Many websites and applications struggle with the same difficulties, how to create a visually attractive frontend without reverting to too much extra elements. Web standards savy developers struggle each day to keep both ends happy.

WARNING, rant ahead! I beforehand apoligize to any designer, developer or whoever is hurt during reading this. A small warning, if the shoe fits…

In the one corner the ‘too hip’ designer, who thinks that adding just one more subtle line or shadow finally earns him the respect of his peers.

In the other corner, the ‘I’m too damn good for front end’ java (or .net for that matter) developer. Who doesn’t blink as his IDE or framework of choice generates just one more superflues div extra. After all, it isn’t his problems, that is for the ‘frontend guy’ to solve.

This is the tag team that I, and many web developers with me, have to defend myself against. Enter the latest trick in the book. Using the <body> element for styling.

As some people know is that minimizing code is one of my favorite thing to do. It is almost sick, but I can enjoy a proper markup, fact is: I read them on the train. This little private thing aside, I am a fully adjusted member of the human race and all, but still. Some people write code like poetry.

So when I came across an idea to minimize my daily clutter of superflues div’s that are being thrown into my code by either designers of (in my case) java developers, I rejoiced.

I have used a container div in my markup for years, when I needed one or when I thought I needed one and I stopped thinking about it all together years ago. It was just something you did, something you needed. But today I wondered if we needed that div.

The common practice for me was all this years, to start with a container div, no doubt straight out of the Alistapart bible. It was so common for me, that I hardly even thought about it, untill now. Why is it that we all start with a div?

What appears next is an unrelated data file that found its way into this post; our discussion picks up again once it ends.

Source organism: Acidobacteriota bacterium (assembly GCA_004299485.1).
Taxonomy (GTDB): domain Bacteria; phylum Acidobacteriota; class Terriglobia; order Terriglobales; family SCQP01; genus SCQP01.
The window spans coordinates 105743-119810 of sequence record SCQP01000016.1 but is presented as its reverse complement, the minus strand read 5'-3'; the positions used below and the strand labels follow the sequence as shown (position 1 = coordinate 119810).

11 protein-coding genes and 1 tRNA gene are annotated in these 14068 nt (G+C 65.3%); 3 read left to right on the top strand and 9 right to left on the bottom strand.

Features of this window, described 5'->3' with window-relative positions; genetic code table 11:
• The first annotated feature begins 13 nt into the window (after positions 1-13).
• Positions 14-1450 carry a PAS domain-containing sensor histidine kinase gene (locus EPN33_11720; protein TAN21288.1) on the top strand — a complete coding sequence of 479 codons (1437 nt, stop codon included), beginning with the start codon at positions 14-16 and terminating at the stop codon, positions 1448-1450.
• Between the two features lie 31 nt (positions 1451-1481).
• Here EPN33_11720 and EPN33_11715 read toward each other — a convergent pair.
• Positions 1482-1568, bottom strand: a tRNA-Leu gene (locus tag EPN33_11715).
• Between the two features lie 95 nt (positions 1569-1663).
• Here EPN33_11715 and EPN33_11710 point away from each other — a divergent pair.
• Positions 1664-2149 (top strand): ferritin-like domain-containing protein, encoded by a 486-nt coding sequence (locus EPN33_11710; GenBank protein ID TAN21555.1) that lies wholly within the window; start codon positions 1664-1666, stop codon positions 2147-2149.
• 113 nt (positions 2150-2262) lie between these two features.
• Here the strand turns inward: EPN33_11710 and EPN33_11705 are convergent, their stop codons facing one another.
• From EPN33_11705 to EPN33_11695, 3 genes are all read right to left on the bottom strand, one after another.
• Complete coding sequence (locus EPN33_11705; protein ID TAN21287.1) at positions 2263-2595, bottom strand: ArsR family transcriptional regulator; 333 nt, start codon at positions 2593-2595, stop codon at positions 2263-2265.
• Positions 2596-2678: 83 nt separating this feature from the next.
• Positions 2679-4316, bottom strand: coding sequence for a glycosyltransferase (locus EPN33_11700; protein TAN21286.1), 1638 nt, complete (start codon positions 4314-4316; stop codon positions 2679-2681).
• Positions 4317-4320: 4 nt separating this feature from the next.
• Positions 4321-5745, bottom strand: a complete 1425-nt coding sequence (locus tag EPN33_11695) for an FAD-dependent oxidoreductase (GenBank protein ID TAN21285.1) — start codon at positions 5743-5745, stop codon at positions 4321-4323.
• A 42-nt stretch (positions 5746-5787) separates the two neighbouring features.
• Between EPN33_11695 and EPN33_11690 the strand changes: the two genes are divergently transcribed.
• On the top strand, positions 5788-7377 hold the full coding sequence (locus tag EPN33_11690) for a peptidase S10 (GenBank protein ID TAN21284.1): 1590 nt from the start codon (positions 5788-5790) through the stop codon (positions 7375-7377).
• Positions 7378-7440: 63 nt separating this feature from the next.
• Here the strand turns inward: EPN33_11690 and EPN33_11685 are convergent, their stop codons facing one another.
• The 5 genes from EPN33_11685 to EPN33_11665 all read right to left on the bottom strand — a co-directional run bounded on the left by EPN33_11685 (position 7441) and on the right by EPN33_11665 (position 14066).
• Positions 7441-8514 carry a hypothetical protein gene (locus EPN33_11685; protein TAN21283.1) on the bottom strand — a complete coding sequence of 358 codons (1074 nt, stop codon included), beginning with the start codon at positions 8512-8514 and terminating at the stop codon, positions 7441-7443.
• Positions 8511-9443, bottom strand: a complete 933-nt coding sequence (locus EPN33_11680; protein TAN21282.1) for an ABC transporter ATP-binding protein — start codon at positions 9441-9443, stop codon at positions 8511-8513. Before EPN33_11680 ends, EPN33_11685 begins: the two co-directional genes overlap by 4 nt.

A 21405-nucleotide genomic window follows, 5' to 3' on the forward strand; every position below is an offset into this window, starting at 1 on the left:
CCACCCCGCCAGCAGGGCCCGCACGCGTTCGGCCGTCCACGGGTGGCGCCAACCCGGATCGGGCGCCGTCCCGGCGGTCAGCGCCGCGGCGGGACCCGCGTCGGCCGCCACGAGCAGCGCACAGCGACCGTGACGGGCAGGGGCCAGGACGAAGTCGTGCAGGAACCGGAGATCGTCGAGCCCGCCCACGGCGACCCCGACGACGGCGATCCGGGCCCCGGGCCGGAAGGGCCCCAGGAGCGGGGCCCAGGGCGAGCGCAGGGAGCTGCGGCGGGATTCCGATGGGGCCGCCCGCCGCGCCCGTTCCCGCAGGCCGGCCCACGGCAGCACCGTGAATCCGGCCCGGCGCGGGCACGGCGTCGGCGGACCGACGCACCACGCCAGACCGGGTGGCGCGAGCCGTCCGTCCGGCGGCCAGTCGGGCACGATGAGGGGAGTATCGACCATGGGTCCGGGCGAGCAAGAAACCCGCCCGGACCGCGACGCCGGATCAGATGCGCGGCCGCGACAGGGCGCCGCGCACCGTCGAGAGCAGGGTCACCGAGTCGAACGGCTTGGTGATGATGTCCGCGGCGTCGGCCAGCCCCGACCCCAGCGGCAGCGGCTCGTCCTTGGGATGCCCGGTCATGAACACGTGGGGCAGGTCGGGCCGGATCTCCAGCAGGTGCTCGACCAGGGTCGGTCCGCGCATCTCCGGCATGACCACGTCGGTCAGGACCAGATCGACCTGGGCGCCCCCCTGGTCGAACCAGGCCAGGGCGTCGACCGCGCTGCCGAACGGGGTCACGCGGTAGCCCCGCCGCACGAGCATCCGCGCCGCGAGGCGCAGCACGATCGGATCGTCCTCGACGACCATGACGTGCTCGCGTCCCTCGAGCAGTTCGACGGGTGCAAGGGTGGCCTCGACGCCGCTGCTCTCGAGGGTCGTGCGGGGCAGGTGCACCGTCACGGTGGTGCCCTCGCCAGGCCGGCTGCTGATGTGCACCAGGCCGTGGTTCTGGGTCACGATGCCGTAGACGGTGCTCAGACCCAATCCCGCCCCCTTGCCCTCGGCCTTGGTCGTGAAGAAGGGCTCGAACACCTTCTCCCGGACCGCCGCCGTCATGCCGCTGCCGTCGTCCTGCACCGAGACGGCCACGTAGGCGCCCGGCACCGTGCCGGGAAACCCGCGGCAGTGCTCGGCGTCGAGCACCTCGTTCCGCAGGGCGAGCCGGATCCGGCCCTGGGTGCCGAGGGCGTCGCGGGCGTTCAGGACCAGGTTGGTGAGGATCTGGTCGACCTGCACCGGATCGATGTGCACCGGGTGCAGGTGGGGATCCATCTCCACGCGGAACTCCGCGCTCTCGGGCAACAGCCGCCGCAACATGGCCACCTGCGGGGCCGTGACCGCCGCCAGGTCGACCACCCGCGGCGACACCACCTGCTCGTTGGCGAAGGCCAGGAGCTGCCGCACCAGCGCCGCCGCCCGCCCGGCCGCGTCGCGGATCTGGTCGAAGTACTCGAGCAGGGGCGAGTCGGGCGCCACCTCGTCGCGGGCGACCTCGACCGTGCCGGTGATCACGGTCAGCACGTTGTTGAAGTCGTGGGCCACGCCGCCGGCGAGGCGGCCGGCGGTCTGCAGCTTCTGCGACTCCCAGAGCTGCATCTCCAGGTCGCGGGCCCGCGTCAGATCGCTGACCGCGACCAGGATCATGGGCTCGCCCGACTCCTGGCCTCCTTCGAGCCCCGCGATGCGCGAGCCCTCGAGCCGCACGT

Why, to style offcource, to give a certain width to the pages content, to center it and what not. But all of these things, we can do on an element which is allready in the page, something that is needed for the actual framework of the html page, the <body> element. Sometimes things are that obvious that we don’t even see them even though they are as plain as day. So instead of doing: <body> <div id="container"> -- the actual content -- </div> </body> We just go: <body> -- the actual content -- </body> Sure, it is only one div that we take out, but look at the principle. Once we start out with one extra element, it will be very hard to stop from adding just one more. It will become a slippery slope and once you start to slide, there is no stopping you. With this extra div, what is one more and remember the tag team? They will say, if you can add an extra div, so can I.

After all it is just one more. Go and take a look at the css file for these pages, and you will see, that although I have a #page or other containing element present on each page, the actual styling takes place on the body. One of the main advantages is that I have only one place where I set the width, margin and other stuff. And therefor only one place where I have to change that if I ever decide to broaden my horizon and my pages.